I was fortunate enough to have traveled to South Africa back in the spring of 2008. Before arriving, I had sought out many adventures to experience during my six weeks stay. Everything from rugby and cricket games, to helicopter rides, to Great White Shark diving. From the start, I planned on taking in as much of the culture as possible. I came across a few tours that took you through some of the poorest parts of CapeTown. These "townships" actually welcome tourist, and they benefit from every van load that passes through. I figured, what better way to see first hand the struggles that still exist in South Africa? I scheduled my tour for April 6th, 2008. That morning, I was picked up by my tour guide, "Lou". Our first stop, like most other township tours, was the famous District 6 museum. A former "whites only" area, it was once the site of a government-issued force removal of over 60,000 black people. Buildings and neighborhoods were bulldozed, and everyone was forced to relocate. Now the site serves not only as a museum, but as a memorial site for the rebuilding efforts of the community.
After an hour or so at the museum, we were off to the township of Langa. En route, our tour guide pulled over to the side of the road. He explained that this was the Amy Biehl memorial site, the spot where Amy was actually murdered. He explained at length, who Amy Biehl was, what originally brought her to South Africa, the murder, and the political events that followed. Before leaving the memorial site, we learned a little about the Amy Biehl Foundation, and the work her parents continue to do in and around CapeTown. This was the first I had ever heard of Amy Biehl.
As we continued the tour, we finally arrived at the Langa township. I immediately realized that these were the worst living conditions I had ever seen. I couldn't believe that beautiful downtown Cape Town was just a few miles away. It went from the gorgeous waterfront, 5 star hotels, to shacks for as far as you could see.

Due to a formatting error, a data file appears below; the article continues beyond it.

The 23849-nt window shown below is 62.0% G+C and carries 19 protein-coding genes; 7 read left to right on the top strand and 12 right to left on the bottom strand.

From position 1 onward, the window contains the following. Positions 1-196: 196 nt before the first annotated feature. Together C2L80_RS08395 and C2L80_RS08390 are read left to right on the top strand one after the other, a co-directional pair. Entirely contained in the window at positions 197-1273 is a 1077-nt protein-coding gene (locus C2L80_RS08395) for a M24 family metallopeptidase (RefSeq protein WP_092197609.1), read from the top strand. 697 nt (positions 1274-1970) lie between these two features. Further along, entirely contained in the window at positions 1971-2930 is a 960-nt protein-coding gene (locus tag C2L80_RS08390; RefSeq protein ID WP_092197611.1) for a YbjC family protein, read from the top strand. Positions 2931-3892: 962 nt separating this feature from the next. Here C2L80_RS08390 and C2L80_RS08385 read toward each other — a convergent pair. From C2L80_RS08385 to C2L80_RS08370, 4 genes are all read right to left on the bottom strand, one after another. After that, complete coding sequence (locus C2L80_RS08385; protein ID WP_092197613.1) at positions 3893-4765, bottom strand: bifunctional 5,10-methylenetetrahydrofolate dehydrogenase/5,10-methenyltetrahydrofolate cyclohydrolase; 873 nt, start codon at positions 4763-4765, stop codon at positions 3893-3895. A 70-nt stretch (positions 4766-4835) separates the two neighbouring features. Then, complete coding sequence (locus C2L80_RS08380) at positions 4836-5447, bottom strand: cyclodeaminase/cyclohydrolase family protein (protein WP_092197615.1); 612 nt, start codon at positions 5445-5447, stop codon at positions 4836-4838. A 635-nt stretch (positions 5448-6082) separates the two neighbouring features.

We visited the local doctor, talked with some locals, and had a chance to spend some time with a few of the young people. This was the most rewarding part of my entire trip to South Africa. These kids had nothing. I couldn't believe they lived in these conditions yet they were all laughing and playing in the streets. They made the most of a single soccer ball and a skipping rope. I felt so welcomed in their neighborhood and enjoyed every second with the kids.
After an hour or so, we said good-bye. I had mixed emotions about leaving Langa that day. I still had half a day ahead of me, including a late lunch downtown, and a tour of the Robben Island prison, where Nelson Mandela (president of the post apartheid government) served most of his 27 year sentence. It was a quiet ride back. I was really taken back that day. I said thanks to Lou, tipped him, and went about the rest of my day.
It wasn't until later on that I got digging around and discovered much more about the Amy Biehl story - the amazing acts of forgiveness that include; Amyís parents supporting the release of the convicted murderers, to later employing them through the Foundation itself. Amy Biehl's father, Peter Biehl stated upon the release of the convicted murderers: "The most important vehicle of reconciliation is open and honest dialogue...we are here to reconcile a human life which was taken without an opportunity for dialogue. When we are finished with this process we must move forward with linked arms."
I also took it upon myself to learn more about the Apartheid Government, the Truth and Reconciliation Commission, Nelson Mandela, and the current struggles of surrounding countries, such as Zimbabwe. The reality is, South Africa has come a long way, but it is still a third world country. We can all agree that Africa in general needs the worlds help. This site was created for a few reasons - first and foremost, to bring awareness to the Amy Biehl foundation, and to share information relating to the foundations purpose and goals. I have added a link on every page of this site that will direct you to the AmyBiehl.org and AmyBiehl.co.za websites. Here you can learn more about the foundation, shop at their online store, or contact the head office in Cape Town, South Africa. Finally, I hope this site encourages everyone to help in some way. Please refer to the Contribute section, to see how Iím contributing, and how you can help. I chose to help by creating this site. It took a little longer than expected, but I consider this just the start.